Growing in the Twin Cities with Backyard Harvest

Building a sustainable (and delicious) urban food system – one yard at a time

Keep the Questions Coming… March 3, 2010

Filed under: FAQs — Krista Leraas @ 11:21 am
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Asparagus - a classic spring delight

Asparagus - a classic spring delight

Q:  In your Asparagus Companion Beds, how long does it take asparagus to produce a crop? How long does it live?

A: The year after planting you will be able to cut a small amount of spears in the spring (nothing says spring like asparagus shooting out of the ground!). You will be able to enjoy the flowers and beauty of the plant in the first year. An asparagus plant lives to be about 25 years old. We recommend the following: When first planting, don’t pick any spears the first year, pick one meal the second year, two meals the third year and from then on pick spears for 8 weeks each season. A healthy asparagus plant should produce about 25 spears per season.

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Q: In your Strawberry Companion Beds, how long does it take the strawberries to produce a crop?

A: Depending on the variety, you should get some harvest in the first year and then the following year will be prolific. In order to help the strawberries develop a strong root structure it would be best to pinch off some of the flowers in the first season – which means a little less fruit production.

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Do you have questions about Backyard Harvest, backyard farming or urban permaculture? Just ask and we will do our best to answer!

 

More FAQs… November 24, 2009

Filed under: FAQs — Krista Leraas @ 1:32 pm
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strawberries and chives

strawberries and chives living together in harmony

Q: In your new Strawberry Companion Beds, why are chives and borage planted with strawberries?

A: Chives are pest repellent to keep pests away from the strawberries. They are also edible. Chives will spread but they tend to be balanced by the spreading of the strawberries. Borage is an attractant for beneficial insects as well as an edible flower.

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Q: In your new Asparagus Companion Beds, why are alyssum and dill planted with asparagus?

A: Dill is an attractant for beneficial insects. Alyssum is also an attractant as well as good ground cover for suppressing weeds.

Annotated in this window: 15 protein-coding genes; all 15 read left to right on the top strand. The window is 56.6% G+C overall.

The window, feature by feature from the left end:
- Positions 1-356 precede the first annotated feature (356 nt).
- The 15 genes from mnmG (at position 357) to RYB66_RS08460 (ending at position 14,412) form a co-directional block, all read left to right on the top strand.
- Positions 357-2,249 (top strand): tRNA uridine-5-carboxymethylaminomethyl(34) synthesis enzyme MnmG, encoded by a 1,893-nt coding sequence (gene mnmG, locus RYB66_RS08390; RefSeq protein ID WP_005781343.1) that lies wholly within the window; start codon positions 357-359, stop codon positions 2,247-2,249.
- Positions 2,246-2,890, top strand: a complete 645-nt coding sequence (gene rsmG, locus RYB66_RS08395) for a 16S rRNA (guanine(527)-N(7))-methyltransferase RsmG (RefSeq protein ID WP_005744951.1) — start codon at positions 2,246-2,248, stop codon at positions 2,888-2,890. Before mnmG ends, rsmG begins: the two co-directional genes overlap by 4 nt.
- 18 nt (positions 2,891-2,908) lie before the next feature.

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Do you have questions about Backyard Harvest, backyard farming or urban permaculture? Just ask and we will do our best to answer!

 

You Ask & We Respond… October 29, 2009

Filed under: FAQs — Krista Leraas @ 12:55 pm
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Q: I’ve grown more vegetables than I can use and wonder if food shelves could use this excess food. Also, are there any programs to harvest vegetables from backyard gardens and distribute them to people who could use them?

A: Yes, food shelves will gladly take extra produce though some are less inclined to take highly perishable items like lettuce or other greens because they don’t have refrigerator space for them. For Backyard Harvest, we ended up bringing our extras to a place that had both a food shelf and a daily meal program – the Aliveness Project on 38th and Chicago. The fact that they have a meal program allows them to use perishable items quickly. So if you have highly perishable items, look for a shelter or church or someplace with a daily meal program.

At this point, Backyard Harvest has not coordinated an effort to collect excess food from citizens’ veggie gardens. This is not the first suggestion/request for it, however, and we may end up adding this service in the future. Fruits of the City at the Minnesota Project will take fruit and harvest from fruit trees.

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Q: I’m confused. Backyard Harvest seems like a small business yet you are a program of a 501(c)3 nonprofit. How does that work?

A: Yes, folks do this very service as a for-profit business. In addition to offering this fee-based service, we also offer community events, training for our farmers, educational opportunities for our garden clients, gardens that are dedicated solely to providing food to food shelves, etc. The significant difference between how we run our “business” and how it could be run as a for-profit is in what we do with the money that we do make (which was none this first year). Any profits that we make will be rolled into offering more programming for the community including classes, low cost options for low income clients, more food shelf gardens, more community-building services, etc.

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Do you have questions about Backyard Harvest, backyard farming or urban permaculture? Just ask and we will do our best to answer!